Democrats are gearing up to push gun-control legislation, but on Monday afternoon White House Press Secretary Jay Carney characteristically dodged questions about President Barack Obama's role in pursuing it. Pressed on the issue, Carney said he couldn't go into specifics and that the problem was complicated, raising the question of how the president would attempt to advance the issue in the aftermath of the school massacre in Newtown, Connecticut. While gun-control advocates might be anxious because Obama hasn't launched an all-out offensive for an enumerated gun-control platform, such legislation probably stands a better chance if the president leads from behind, at least for now.
There are reasons for gun-control advocates to be relatively optimistic about their chances after Newtown, but there’s one overriding obstacle facing even the most limited gun-control measures: the House of Representatives. Not only do congressional Republicans oppose gun control in principle, but many of them risk primary challenges if they dare reconsider unconditional support for the NRA's interpretation of the Second Amendment. Given that 2013 already promises challenging votes on a fiscal cliff deal and perhaps immigration reform, most House Republicans would rather not anger their base by deviating from their strict stance on gun rights.
Passing even a limited gun-control measure during this session of Congress would require splitting the House Republican caucus, and if that’s the goal, then Obama should stay on the sidelines. The White House can't force Republicans to compromise, and associating Obama with such a measure isn't likely to broaden its base of support. After all, 94 percent of House Republicans represent districts that supported Mitt Romney, and although the president commands the support of a majority of the electorate, he's a polarizing figure who triggers reflexively partisan responses from a deeply conservative Congress. If the president took the lead, it would become even harder for the GOP to entertain the tightening of gun control—at a moment when some House Republicans might actually consider it.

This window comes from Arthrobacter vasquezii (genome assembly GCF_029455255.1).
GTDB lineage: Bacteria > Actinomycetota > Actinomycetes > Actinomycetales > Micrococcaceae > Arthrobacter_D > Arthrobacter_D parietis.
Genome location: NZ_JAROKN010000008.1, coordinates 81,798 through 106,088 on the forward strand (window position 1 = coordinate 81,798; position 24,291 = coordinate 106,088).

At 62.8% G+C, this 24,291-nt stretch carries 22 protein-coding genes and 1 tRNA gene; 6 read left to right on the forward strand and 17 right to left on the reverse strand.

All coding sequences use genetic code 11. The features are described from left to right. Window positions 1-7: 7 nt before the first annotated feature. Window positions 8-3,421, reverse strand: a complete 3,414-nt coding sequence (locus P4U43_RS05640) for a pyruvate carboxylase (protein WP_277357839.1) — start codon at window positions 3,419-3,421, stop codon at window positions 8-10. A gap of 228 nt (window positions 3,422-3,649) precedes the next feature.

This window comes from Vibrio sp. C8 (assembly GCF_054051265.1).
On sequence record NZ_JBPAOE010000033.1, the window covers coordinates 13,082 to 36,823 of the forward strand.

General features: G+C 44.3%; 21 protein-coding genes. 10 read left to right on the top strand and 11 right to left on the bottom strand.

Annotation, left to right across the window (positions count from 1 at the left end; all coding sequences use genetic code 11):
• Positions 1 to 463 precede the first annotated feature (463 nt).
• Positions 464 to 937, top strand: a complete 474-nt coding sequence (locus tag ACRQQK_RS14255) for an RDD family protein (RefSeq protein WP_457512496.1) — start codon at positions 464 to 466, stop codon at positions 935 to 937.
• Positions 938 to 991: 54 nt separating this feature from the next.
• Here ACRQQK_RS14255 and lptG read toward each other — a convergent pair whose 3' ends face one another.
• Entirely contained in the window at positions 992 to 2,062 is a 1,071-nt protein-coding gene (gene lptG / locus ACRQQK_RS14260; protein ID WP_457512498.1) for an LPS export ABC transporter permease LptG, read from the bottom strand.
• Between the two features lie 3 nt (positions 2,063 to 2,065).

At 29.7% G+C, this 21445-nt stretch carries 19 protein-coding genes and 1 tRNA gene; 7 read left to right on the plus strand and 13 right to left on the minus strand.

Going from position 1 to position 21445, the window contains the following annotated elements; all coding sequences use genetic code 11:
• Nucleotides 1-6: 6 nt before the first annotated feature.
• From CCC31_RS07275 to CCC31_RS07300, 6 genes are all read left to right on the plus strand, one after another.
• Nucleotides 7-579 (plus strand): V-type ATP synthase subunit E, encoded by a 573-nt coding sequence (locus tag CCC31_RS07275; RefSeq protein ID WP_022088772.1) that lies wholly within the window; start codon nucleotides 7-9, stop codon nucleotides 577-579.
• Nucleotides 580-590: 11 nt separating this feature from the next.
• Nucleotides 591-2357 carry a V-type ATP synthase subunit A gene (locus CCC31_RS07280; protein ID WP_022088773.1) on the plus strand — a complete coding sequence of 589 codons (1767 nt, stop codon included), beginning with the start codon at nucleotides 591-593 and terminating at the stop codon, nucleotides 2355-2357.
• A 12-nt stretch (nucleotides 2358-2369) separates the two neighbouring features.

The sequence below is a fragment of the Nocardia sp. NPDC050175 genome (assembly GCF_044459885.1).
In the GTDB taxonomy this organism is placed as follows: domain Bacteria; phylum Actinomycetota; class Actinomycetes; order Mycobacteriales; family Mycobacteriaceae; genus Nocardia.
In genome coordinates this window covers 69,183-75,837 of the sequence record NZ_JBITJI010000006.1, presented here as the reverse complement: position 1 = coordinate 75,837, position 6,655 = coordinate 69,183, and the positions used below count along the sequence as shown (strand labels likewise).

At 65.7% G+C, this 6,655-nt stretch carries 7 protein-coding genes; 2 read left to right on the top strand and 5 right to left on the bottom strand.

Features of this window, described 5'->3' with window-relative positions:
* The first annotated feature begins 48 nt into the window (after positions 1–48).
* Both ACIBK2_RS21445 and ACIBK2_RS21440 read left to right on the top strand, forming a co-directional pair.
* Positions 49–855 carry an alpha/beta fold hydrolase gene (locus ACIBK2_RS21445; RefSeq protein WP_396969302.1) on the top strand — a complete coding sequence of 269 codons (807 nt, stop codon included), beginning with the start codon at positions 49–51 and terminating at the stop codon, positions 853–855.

If gun control weren't already in the news, then, yes, Obama would need to get off the sidelines and advance the issue himself. But the post-Newtown political climate is giving gun control its own momentum, and it could prove to be self-sustaining. Leading Republicans have largely stayed silent on gun control after Newtown, while West Virginia Sen. Joe Manchin, the NRA-endorsed Democrat best known for taking “dead aim” at cap and trade legislation in a campaign advertisement, announced his newfound support for a ban on high-capacity magazines and assault guns. So did Virginia Sen. Mark Warner, another NRA-endorsed Democrat, who ascended to national prominence by appealing to rural conservatives. Recent YouGov/Huffington Post, ABC/Washington Post, and CBS News surveys all show support for stricter gun control measures hitting or exceeding 50 percent and increasing from pre-Newtown levels. With Senators Feinstein and Lautenberg pledging to introduce bills banning assault weapons and high-capacity magazines, the issue doesn’t seem likely to fade soon.
Would a change of heart among pro-gun Democrats, combined with the GOP's silence and growing public support for gun control, break enough House Republicans for assault guns or high-capacity magazines? It's conceivable. If a few Republicans with strong conservative credentials did so—probably first in the Senate—more could follow. But the key is not to disrupt the political conditions that could create GOP defections on gun rights. Movement from conservative Democrats and sustained media attention on the issue is far more likely to convince a few Republicans to change their positions than a high-profile push by a polarizing president would. The president can't be completely silent on the issue, since that might disenchant Democrats. But Obama's statements must be carefully calibrated to avoid turning the issue into a classic contest between Republicans and Democrats. The president's early focus on children might be a successful frame.
If Republicans are unified against gun control after the next few weeks, which might still be the likeliest outcome, then Obama could take a larger role in hopes of preparing Democrats and the public for legislation later on. Democrats have remained silent on gun control for more than a decade, but the politics of the issue have changed and national Democrats aren't particularly vulnerable on gun-control issues. Gun control legislation won't pass so long as Democrats are unwilling to vigorously press the issue, especially since part of the decline in public support for gun control might be attributable to the decade-long silence of gun control advocates on the national stage. Democrats need to fight a battle over gun control and emerge unscathed before they'll again feel confident discussing the issue on a consistent basis, and if Obama advocates for the issue at a time when Republicans don't feel comfortable voicing their opposition, the president might move the polls and leave Democrats more confident in their ability to campaign on gun control than they have at any point this millennium.